What makes a maker or a taker state

December 3, 2013
(Credit: Federal Reserve Bank of San Francisco)
Average per capita net contribution to the federal government from 1998 to 2010. Contributions calculated as taxes paid minus transfers received. (Federal Reserve Bank of San Francisco)

Delawareans have it worst.

If you hail from the Diamond State, what you pay in taxes exceeds what you get back from the federal government by roughly $13, according to Federal Reserve Bank of San Francisco research published Monday. That’s higher than in any other state. In Mississippi, taxes paid exceed federal transfers back to the state by only $0.50 per person, less than any other state.

States with smaller net contributions, such as Mississippi, can be described as takers. States with net contributions closer to Delaware’s are makers. The federal system of collecting taxes and then handing some funds back in the form of transfers — payments to people, businesses and organizations — tends to do two things: it redistributes funds among states and stabilizes them during downturns.

But that effect, it turns out, is almost entirely due to taxes. The researchers found that with every extra dollar a state resident makes, net federal contributions — taxes minus transfers — rise by $0.31. Part of the reason why is obvious: The more you make, the more goes to the federal government in taxes. But that can be offset by how much the federal government gives back per person. You might assume that the richer a state gets, the more it loses in transfers per person. You’d be right, but just barely.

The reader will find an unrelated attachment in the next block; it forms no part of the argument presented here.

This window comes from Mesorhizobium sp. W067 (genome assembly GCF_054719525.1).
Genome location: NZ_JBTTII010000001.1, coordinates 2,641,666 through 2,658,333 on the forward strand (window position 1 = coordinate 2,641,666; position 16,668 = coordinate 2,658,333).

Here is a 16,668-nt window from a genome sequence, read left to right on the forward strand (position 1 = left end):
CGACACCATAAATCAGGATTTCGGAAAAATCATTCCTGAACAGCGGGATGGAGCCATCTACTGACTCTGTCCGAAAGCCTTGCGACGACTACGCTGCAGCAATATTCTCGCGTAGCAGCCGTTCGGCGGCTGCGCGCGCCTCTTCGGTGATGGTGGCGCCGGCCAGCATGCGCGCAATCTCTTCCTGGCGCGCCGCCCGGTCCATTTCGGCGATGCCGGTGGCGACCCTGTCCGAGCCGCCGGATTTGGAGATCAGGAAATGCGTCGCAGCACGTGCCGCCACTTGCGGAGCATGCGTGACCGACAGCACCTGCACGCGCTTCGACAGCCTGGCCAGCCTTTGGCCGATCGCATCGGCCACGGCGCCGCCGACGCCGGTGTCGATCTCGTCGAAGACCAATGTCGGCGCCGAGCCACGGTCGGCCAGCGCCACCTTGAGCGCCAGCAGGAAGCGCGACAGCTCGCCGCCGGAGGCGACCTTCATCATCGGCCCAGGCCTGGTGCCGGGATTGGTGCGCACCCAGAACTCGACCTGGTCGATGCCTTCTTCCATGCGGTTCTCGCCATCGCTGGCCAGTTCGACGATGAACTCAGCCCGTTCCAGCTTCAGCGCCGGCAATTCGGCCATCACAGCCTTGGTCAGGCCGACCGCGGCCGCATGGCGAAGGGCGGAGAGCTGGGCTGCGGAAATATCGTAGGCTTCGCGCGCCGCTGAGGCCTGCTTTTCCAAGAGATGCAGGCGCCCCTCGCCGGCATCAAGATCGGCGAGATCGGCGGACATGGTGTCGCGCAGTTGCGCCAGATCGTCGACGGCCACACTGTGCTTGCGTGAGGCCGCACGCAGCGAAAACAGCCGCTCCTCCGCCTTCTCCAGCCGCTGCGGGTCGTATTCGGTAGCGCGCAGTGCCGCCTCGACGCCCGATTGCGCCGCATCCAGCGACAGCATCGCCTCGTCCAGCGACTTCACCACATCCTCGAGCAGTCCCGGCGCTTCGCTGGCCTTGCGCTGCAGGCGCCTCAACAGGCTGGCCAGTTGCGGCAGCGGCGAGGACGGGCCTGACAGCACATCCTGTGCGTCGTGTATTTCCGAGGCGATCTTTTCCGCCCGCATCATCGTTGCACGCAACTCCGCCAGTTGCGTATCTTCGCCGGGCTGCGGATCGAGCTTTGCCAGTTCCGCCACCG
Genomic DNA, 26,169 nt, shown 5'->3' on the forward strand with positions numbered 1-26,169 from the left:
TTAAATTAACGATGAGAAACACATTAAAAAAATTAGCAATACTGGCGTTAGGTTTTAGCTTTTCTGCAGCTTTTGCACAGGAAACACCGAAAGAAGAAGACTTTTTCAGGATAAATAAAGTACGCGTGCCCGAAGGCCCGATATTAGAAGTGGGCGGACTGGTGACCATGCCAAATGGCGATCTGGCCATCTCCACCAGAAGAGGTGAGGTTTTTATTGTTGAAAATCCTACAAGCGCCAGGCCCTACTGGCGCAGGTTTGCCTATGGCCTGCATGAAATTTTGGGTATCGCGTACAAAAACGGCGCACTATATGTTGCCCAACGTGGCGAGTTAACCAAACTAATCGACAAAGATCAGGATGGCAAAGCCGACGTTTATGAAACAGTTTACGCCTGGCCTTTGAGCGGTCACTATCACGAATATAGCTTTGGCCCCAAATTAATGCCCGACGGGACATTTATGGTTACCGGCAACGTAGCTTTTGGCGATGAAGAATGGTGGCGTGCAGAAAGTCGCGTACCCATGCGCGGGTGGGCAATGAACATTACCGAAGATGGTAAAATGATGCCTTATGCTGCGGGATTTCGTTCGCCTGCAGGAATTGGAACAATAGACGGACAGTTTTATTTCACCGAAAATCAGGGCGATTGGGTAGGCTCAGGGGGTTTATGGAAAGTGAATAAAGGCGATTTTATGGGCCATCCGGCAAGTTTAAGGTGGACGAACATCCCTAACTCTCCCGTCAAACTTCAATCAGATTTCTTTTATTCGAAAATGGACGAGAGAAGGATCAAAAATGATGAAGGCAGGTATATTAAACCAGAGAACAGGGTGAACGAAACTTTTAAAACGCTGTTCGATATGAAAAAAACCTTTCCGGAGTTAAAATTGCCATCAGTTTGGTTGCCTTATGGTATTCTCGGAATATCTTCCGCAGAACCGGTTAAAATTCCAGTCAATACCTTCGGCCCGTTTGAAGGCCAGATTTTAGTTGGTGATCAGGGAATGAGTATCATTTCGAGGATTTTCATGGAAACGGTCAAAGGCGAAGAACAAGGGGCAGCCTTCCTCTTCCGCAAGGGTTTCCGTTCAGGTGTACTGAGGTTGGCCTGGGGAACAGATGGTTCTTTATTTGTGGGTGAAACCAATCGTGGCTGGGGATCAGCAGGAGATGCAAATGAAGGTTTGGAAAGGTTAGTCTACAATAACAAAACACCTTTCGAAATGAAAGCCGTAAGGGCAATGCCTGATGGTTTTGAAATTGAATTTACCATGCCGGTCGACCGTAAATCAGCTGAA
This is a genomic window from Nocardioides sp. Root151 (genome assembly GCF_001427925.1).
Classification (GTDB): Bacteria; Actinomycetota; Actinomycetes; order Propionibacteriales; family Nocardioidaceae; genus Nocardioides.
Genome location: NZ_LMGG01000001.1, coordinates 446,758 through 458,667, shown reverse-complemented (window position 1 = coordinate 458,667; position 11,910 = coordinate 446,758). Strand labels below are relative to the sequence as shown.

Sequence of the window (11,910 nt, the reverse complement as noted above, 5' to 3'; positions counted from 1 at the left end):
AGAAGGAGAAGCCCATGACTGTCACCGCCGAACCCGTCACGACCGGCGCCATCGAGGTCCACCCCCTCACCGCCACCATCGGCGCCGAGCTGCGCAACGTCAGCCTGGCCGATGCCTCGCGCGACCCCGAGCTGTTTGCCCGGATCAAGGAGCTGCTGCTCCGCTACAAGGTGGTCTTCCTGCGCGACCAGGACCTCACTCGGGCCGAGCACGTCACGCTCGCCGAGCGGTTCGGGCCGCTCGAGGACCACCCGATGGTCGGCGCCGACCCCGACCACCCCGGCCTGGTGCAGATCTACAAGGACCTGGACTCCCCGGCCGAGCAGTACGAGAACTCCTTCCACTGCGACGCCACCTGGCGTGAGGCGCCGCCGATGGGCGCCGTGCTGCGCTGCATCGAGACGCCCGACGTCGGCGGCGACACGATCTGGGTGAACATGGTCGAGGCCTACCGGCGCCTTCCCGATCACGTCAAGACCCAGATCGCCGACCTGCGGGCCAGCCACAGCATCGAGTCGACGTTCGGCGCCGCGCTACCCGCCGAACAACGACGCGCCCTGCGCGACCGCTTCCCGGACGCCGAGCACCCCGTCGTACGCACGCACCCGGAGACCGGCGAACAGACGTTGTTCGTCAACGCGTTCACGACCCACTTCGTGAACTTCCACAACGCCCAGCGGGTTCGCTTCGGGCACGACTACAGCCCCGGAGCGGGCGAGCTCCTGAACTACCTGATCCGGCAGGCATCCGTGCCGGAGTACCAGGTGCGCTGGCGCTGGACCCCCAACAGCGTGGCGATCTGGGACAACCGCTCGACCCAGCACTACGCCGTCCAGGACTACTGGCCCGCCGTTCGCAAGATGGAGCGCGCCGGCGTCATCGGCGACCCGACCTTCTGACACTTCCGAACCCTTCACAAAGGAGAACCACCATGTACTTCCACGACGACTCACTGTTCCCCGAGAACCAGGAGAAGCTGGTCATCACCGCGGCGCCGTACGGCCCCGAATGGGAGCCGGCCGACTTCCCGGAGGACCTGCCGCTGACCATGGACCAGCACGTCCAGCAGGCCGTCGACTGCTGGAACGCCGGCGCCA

Of the $0.31 increase in net contributions with each extra dollar in income, $0.30 cents was correlated with higher taxes paid and just one cent with fewer transfers coming back to the state. A state’s wealth, it turns out, is barely correlated with how much it gets from the federal government per person.

The first graph below shows the relatively strong correlation between taxes and rising income. The second shows that there’s little connection between the level of federal transfers and income.

(Credit: Federal Reserve Bank of San Francisco.)
(Federal Reserve Bank of San Francisco.)

The same holds when incomes fall.

Each dollar lost in per capita income is correlated with a $0.38 decline in net federal contributions (again, calculated as taxes minus transfers). Of that, $0.36 is due to less taxes paid. Just two cents are due to an increase in federal transfers.

The Fed paper was focused on lessons U.S. states hold for the European Union, but it explains a lot about how a state’s maker or taker status is determined. Taxes, it turns out, explains most of it.

Notes: Data for the map above comes from the Census Bureau and Internal Revenue Service. Transfers include grants to state and local governments and direct payments to businesses, nonprofit organizations, and individuals — excluding federal retirement and disability benefits. A broader measure showed similar results, according to the researchers.

Niraj Chokshi reports for GovBeat, The Post's state and local policy blog.
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